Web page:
The first business day of 2019 dawned bright and clear, with one of those impossibly blue skies above the blinding white of the snow. The cold snap has eased. We headed into town for the investiture of Dubois’ new mayor, John Meyer.
As our national government writhes in conflict and dysfunction, how does little Dubois handle such a solemn occasion? I was curious what would transpire, as the mantle passed from the mayor of eight years’ tenure, Twila Blakeman, to a man who served a brief stint as a substitute in the Town Council a while ago, but who has kept a modest profile in town until he stood for the recent election.
After two terms in office, the former Mayor didn’t take an active role in last fall’s mayoral campaign, intending (she told me) to leave the outcome in God’s hands.
God and the town citizens had chosen. When we arrived at Town Council chambers, Twila stood cheerily at the side, waiting to call the proceedings to order.
Only about two dozen people were in attendance, including two newly re-elected Council members (Pat Neveaux and Bruce John Thompson) who also needed swearing in, and a handful John’s friends from out of town. The incumbent opened the meeting promptly at 10 AM, ready to swear in the new Mayor and give him the keys to the town.
John Meyer, looking entirely the role of a Western small-town mayor in a black vest and white shirt, stood up to read the pledge of office, which mostly attests that he didn’t engage in any dirty shenanigans during his campaign.
There was a smattering of applause as he signed it, and John reached over to embrace Twila. Then he reminded her that she still needed to hand him the keys to the town. Everyone chuckled, and she did.
Next the new Mayor swore in the two re-elected Council members. One was wearing jeans, the other a Volunteer Fire Department sweatshirt. Councilman Thompson raised his hand and began to read the statement. He stumbled over a few of the words.
“I forgot my glasses,” he said quietly. Mayor Meyer handed him his own, and we chuckled again.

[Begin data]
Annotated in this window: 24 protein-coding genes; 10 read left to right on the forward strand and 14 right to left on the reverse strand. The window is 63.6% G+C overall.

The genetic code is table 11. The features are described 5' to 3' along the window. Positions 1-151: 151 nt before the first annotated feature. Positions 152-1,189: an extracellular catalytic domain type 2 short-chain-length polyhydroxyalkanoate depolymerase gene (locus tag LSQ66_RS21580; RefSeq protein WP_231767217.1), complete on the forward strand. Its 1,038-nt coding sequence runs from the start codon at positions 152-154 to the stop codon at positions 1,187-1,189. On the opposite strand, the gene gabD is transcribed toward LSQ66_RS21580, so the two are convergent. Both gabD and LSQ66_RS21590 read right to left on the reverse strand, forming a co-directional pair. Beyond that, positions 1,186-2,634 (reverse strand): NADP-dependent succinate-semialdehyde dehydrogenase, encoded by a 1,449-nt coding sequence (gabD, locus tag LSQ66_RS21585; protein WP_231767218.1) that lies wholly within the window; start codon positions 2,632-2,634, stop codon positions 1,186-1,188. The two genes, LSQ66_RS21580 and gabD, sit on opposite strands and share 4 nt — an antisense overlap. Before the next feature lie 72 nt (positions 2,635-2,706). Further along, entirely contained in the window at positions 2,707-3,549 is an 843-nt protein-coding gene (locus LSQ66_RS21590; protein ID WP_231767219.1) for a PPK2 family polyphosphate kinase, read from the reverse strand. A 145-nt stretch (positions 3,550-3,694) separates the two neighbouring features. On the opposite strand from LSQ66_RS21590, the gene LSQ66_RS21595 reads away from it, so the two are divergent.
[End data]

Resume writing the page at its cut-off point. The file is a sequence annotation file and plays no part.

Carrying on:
Thompson handed the glasses back, signed the document, and that was it. “I just want to say thanks, that I appreciate your support and that I look forward to serving the town,” said the new Mayor. “There you have it.”
What changes will this bring? I have heard many people speculate. John, always amiable, has been silent on the question, except to repeat his campaign pledge to work for economic diversity.
Mostly, as far as I can see, he has been listening: Attending Town Council meetings, cosponsoring a Town Hall meeting at the Library with our representative to the State legislature, holding private meetings with Mayor Blakeman to learn the many details that are involved in running even a town with a population of a mere 1,000.
During the past eight years, among many other routine activities, Mayor Blakeman has arranged the EPA cleanup of a brownfield site on the location of the former sawmill, which has been converted to a new town park; the erection of a Veterans Memorial, achieved using only local funding; the repaving and restoration of water lines beneath several streets; and the repair of a bridge with a $240,000 grant from the state government.
What new ideas will the new Mayor present to Dubois? And how will he fare in trying to accomplish them? Eagerly, calmly, and in solid civic order, we await the coming year.
©Lois Wingerson, 2019
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